Anyone who’s attending this gig on the strength of Zola Jesus’ recent appearance on Jools Holland is in for a surprise.
The Russian-American’s performance of ‘Dangerous Days’ was surprisingly restrained, with her operatically trained vocals taming the track into a hyper-ballad that supports her claims to have studied Rihanna’s streamlined pop.
Taken from her fifth album, Taiga, it’s nonetheless atypical of a sound that combines gothic, industrial, classical and experimental rock. These elements have recently been catalysed into what’s being called Nika Roza Danilova’s stab at pop music, which is marked by gently throbbing beats and euphorically brooding synths.
This sees her become a gothic Lady Gaga on the industrial minimalism of ‘Nail’ and Mute label mates Depeche Mode on the cinematic ‘Sea Talk’. These sounds, however, become more enriched when she takes her sights off sleek pop and pushes to the extremes.
Here it’s possible to find a ghostly chorus of pre-programmed vocals on the title track of her current album, which sees her stamping around like a theatrical Rumpelstiltskin, while ‘Dust’ has the kind of deep bass that could extract confessions from people who didn’t even know they’d committed a crime.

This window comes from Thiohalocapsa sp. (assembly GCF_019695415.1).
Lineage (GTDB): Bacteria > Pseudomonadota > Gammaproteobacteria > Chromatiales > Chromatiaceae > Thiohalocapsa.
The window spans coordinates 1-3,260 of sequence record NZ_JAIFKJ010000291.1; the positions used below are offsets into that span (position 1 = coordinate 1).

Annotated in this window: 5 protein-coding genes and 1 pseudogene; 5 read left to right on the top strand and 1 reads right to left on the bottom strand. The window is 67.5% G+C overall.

These contrasts are unobtrusively orchestrated by a three-piece band that seamlessly incorporates fuzzy trombone, hip-hop rhythms, and drums that alternate between popping air bubbles and struck metal sheets.
Despite this there’s never any doubt that Danilova’s soprano is the central instrument. It’s one she plays with a witchery that reflected in her stage set – a silvery origami pyramid sculpture – and when she locks eyes with audience members during a walk through on ‘Hollow’ she induces unease rather than intimacy.
It’s a starved quality that coalesces on the closing number ‘Night’, a gorgeously creepy track on which she promises “in the end of the night we’ll rest our bones” with all the sincerity of a pre-Halloween horror fest.
Gig date: October 30